What is the role of Argon Laser Peripheral Iridoplasty in Primary Angle Closure?
Manuela Carvalho, MD
Argon laser peripheral iridoplasty (ALPI) is a treatment intended to open the apositional closure of chamber angle in cases where laser idirotomy (LI) cannot be carried out or was not effective¹. The first case includes acute angle closure situations, whereas non-pupillary block mechanisms predominate in the second 1,2,3 (Figure 1). The procedure involves the application of contraction pulses at the extreme periphery of the iris to retract it and pull the trabecular meshwork away².
Fig. 1 Case of maintained iridotrabecular apposition after laser iridotomy due to non-pupillary block mechanisms.
The first attempt to use laser energy at the iris periphery was conducted by Krasnov in 1977. Current iridoplasty is based on the method described by Kimbrough in 1979, in which he applied laser impacts/burns in 360º of the peripheral iris using a gonioscopy lens. He named this method gonioplasty. At the time, laser parameters caused a more penetrating burn and were not as effective in iris contraction³.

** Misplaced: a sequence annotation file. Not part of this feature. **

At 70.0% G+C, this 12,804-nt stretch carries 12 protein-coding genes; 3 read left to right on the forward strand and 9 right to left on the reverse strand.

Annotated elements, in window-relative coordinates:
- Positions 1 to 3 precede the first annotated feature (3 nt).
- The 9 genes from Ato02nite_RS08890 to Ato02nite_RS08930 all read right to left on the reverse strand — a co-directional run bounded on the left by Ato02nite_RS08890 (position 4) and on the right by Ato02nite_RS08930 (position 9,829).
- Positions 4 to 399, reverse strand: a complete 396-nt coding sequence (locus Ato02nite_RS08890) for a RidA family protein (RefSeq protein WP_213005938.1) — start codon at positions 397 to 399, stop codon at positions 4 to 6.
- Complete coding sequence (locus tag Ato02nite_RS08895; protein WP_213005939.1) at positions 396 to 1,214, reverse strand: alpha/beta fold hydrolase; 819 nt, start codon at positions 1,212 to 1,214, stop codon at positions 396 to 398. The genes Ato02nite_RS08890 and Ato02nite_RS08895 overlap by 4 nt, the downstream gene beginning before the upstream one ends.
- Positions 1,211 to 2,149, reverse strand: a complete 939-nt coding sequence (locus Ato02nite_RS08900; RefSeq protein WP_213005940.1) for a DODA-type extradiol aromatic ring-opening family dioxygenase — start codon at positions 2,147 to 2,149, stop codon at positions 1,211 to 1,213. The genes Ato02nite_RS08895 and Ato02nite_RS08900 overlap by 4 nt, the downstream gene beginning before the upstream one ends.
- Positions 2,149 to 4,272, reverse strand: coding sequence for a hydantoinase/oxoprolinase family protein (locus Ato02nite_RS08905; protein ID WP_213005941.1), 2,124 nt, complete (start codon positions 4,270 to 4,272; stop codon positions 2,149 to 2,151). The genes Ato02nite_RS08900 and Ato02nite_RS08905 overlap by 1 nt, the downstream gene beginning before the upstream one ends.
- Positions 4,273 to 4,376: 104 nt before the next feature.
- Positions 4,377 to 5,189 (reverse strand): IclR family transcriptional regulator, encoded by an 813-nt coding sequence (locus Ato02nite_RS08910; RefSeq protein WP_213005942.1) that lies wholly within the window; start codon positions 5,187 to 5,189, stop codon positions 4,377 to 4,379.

Argon laser peripheral iridoplasty should be considered as an adjuvant therapy in angle closure glaucoma, and does not replace laser iridotomy as the first-line treatment of pupillary block⁴.
The potential indications for iridoplasty involve identifying several gonioscopic aspects, as well as being familiar with and recognizing mechanisms or anatomical causes of angle closure³.
Acute angle closure
When inflammation, corneal clouding and very shallow or flattened anterior chamber preclude LI, iridoplasty has proven effective in reversing the attack by opening the angle in areas without peripheral anterior synechiae (PAS). This allows intraocular pressure (IOP) control and clinical improvement until LI can be carried out to eliminate pupillary block³.
ALPI can be performed when the crisis was not responsive to medical therapy or as a first approach with or without previous topical and/or medical therapy. A randomized clinical trial conducted in 2002 comparing the efficacy of first intention iridoplasty (after topical therapy) versus systemic therapy showed a faster decrease in IOP in the first case, with significant differences at 15, 30 and 60 minutes⁵.
Non-pupillary block predominance
If a patent LI to eliminate pupillary block is not enough to open the angle and there are no extensive peripheral anterior synechiae to justify this, a residual apositional closure caused by non-pupillary block mechanisms is present. The causes that most often have been described are, in anatomical order: